Jenkins plugins and other components may define their own code conventions.
See the pull request checklist for guidelines on submitting code to Jenkins.
When you have a license to do so, and when that license is compatible with the MIT license, you can copy the code from elsewhere into Jenkins.
The most typical case of this is that the original code is licensed under a certain subset of the open-source licenses, such as ASL, BSD, and MIT license. Copyleft licenses, even though they are open-sourced, cannot be copied, such as EPL and GPL. In particular, this means we can copy Oracle Hudson’s source code under the MIT license, but not Eclipse Hudson’s source code under EPL.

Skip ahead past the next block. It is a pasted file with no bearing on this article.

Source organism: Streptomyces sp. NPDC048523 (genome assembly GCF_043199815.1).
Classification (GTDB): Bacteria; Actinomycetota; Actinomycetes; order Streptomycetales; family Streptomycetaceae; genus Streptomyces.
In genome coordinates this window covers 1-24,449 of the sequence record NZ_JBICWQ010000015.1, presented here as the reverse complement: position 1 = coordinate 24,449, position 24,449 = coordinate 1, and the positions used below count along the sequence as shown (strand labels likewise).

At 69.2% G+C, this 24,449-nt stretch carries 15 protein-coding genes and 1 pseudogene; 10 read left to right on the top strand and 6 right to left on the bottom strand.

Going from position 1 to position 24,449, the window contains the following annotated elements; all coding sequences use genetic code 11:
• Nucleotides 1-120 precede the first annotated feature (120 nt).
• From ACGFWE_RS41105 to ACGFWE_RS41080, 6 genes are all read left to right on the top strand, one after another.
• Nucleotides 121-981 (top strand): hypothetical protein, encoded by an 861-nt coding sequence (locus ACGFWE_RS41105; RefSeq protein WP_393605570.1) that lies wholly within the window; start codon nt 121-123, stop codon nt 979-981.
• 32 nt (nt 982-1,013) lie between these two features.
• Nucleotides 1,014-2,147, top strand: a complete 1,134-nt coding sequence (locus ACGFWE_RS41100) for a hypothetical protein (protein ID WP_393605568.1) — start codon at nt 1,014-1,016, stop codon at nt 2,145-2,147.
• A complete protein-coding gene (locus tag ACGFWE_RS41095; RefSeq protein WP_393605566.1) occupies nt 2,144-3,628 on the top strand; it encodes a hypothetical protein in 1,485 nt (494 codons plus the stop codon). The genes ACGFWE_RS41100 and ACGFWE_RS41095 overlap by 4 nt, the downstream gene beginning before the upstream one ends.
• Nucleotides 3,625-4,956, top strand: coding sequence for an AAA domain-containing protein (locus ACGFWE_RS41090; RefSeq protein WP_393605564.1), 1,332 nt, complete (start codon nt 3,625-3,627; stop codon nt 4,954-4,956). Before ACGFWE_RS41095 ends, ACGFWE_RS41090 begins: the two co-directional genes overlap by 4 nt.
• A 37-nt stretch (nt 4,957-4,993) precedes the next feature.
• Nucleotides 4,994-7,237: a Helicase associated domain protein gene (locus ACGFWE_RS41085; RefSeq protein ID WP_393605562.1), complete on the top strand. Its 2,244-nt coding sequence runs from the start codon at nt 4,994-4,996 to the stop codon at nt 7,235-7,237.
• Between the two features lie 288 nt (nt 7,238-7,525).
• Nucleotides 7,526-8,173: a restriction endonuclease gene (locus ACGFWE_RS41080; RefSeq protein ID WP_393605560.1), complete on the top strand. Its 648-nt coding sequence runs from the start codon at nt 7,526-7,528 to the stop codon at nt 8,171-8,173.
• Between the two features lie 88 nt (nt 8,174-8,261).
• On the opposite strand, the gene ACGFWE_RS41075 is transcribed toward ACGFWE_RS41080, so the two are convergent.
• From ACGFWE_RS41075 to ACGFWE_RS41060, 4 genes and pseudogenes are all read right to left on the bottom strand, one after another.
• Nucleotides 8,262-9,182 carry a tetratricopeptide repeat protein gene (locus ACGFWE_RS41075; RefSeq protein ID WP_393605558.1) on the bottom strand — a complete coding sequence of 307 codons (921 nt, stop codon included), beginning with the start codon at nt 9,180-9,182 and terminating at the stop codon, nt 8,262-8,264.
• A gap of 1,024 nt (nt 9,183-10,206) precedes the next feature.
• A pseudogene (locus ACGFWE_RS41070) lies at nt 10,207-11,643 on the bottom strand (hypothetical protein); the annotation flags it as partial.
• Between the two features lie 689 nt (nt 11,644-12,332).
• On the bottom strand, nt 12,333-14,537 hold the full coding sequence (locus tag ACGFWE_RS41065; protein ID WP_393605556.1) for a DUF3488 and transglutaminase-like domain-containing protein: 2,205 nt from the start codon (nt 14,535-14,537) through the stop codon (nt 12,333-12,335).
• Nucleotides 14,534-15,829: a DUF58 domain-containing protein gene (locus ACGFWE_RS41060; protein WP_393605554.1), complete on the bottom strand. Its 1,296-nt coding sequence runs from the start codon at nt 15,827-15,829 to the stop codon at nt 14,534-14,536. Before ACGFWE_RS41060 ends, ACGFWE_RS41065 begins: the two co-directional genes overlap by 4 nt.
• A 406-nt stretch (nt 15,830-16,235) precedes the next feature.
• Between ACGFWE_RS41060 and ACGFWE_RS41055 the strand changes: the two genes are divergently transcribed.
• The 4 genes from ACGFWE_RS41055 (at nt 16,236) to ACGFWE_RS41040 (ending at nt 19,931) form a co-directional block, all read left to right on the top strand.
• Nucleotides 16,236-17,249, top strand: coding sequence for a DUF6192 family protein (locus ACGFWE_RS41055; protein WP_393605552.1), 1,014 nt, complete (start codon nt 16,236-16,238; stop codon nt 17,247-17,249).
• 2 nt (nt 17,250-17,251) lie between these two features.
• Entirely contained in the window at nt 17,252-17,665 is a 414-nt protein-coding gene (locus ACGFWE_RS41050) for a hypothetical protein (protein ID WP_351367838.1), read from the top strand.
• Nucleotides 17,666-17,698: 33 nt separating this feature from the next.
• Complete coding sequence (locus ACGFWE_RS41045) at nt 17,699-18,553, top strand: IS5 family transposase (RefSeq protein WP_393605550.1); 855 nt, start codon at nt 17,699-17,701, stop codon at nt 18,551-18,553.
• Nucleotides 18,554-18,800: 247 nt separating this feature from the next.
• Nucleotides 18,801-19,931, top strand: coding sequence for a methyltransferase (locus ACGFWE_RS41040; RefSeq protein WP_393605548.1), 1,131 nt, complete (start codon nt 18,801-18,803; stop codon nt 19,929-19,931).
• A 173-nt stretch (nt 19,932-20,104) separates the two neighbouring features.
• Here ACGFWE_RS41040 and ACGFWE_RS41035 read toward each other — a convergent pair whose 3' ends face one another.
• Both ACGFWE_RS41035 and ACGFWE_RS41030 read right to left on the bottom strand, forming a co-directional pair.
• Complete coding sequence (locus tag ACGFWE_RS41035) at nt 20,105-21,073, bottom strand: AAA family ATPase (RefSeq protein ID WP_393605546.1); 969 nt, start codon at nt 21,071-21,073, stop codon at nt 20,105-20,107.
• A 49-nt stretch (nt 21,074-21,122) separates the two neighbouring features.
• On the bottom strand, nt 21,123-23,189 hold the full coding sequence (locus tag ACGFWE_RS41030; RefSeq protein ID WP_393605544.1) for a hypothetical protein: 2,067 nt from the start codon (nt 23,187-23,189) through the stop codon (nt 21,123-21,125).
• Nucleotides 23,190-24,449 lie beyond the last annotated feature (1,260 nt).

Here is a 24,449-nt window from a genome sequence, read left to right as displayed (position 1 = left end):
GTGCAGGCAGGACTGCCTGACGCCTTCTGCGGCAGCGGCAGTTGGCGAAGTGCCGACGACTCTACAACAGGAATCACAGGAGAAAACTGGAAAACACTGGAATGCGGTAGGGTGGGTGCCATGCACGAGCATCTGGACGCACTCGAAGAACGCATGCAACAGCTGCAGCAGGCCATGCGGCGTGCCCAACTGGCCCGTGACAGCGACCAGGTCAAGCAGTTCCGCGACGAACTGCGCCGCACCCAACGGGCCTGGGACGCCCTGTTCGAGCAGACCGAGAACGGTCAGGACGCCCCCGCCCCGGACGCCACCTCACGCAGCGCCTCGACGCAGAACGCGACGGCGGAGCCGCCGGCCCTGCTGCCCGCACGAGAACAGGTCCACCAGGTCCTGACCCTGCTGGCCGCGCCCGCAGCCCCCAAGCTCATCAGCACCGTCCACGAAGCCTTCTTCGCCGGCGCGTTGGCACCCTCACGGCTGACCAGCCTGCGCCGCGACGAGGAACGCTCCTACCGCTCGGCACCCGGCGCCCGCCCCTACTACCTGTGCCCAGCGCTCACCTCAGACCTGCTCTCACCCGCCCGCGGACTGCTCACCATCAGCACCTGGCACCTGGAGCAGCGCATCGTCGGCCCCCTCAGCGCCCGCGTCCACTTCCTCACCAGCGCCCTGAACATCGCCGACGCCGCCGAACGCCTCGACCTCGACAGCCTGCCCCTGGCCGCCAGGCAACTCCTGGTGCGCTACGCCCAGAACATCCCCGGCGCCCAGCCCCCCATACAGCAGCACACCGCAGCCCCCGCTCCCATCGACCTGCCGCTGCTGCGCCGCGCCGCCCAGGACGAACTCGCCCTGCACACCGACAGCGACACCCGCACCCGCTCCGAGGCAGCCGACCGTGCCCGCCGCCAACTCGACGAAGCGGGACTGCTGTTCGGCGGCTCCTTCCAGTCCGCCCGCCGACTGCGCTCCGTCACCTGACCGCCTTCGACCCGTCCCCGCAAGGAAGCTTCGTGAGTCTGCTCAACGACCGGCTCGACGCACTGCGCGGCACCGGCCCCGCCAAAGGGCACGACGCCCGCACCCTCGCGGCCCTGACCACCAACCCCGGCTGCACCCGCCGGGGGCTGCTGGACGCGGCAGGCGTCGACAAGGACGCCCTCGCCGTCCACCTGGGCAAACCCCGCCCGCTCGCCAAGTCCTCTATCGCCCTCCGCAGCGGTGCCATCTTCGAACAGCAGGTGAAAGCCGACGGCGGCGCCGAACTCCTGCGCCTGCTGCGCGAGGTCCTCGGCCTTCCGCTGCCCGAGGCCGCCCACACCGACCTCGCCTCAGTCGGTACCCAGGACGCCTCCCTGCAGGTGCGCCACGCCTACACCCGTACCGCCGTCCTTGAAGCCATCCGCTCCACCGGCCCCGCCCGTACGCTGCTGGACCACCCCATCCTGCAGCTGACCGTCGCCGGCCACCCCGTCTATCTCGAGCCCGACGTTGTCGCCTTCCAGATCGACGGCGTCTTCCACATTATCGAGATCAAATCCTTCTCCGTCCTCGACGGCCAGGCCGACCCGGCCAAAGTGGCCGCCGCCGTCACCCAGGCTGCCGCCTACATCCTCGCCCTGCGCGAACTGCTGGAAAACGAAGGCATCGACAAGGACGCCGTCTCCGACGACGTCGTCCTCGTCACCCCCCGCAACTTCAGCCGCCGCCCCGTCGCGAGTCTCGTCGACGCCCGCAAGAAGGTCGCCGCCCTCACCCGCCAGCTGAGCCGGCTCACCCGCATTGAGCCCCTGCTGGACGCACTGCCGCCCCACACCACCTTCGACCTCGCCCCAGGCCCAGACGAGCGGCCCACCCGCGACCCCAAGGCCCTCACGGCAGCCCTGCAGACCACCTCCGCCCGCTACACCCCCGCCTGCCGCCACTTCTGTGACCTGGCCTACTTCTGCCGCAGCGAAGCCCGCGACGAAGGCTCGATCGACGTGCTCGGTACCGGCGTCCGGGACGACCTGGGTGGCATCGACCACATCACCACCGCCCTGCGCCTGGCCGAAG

The code to be copied must be clearly marked with the license it is under, and when copying, you need to maintain the copyright/license attribution in the header. Please also indicate the origin of the copy as a part of the commit message.
Sometimes, it is necessary to make bug fixes and changes in the libraries that we use. Where the library is significant to Jenkins and the impact is considerable to our users, we choose to maintain local patch sets to upstream libraries, just like Linux distributions maintain such patches for its packages.
We normally intend such local patches to be integrated into upstream, so we file tickets upstream and provide our diff. When this works, this allows us to go back to the pristine upstream release at some point in the future. Those patch sets are maintained in our git repositories as a parallel branch.